1. Mad Mike

              Re: I need new glasses..

              @AC

              "The niche Solaris / AX / HP-UX and all other Unix has, is large scale-up systems. Fact is that x86 does not scale well. Only recently the first 16-socket x86 servers has arrived to the market. Meanwhile we had 64-sockets Unix RISC servers for a long time."

              I don't disagree with much of what you say, but 16 socket x86 has been around for ages. IBM (when they made servers) produced them (from memory) 10 years ago at least. However, I do agree with your principle, as x86 generally doesn't have the interconnects required for effective scaling.

              "There are numerous stories of companies migrating from Mainframes to x86 and saving loads of money and increasing performance many times, as Mainframes have much slower cpus than x86."

              This isn't true. Mainframes have higher clock speeds than x86, but more importantly, they do more per clock tick than x86. When I was working on mainframe (some years ago now), I saw so many applications migrated onto x86 that then performed like a dog. The straight line performance of a x86 thread is nowhere near that of a mainframe thread.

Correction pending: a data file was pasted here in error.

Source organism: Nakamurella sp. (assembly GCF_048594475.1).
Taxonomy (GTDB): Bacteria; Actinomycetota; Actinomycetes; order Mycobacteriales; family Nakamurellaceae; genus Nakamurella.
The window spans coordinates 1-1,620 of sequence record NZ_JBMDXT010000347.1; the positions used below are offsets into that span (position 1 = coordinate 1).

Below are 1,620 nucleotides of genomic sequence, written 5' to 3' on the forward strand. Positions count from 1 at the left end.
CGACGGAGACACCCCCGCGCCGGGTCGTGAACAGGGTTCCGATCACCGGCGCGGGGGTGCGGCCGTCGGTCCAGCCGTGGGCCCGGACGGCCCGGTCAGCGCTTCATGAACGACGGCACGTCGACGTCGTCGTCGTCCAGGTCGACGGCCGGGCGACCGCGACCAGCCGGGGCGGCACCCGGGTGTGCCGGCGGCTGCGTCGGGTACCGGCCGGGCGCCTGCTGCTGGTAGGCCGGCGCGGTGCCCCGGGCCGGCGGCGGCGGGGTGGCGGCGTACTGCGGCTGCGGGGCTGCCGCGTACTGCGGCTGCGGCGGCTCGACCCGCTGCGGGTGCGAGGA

1. Down not across Silver badge

                Re: I need new glasses..

                This isn't true. Mainframes have higher clock speeds than x86, but more importantly, they do more per clock tick than x86. When I was working on mainframe (some years ago now), I saw so many applications migrated onto x86 that then performed like a dog. The straight line performance of a x86 thread is nowhere near that of a mainframe thread.

                And here is a good lesson for young 'uns. It is not all about clock speed.

                I remember people frothing about how much faster x86 was compared to SPARC. When you actually built a x86 testbed to compare (yes, tested with both Solaris x86 and Linux) it ran like a dog. The x86 platform (yes this was long ago so even so called server platforms were not that much more advanced than desktops) just had nowhere near the I/O capability of the Sun box which run fine no matter (within reason) what you threw at it.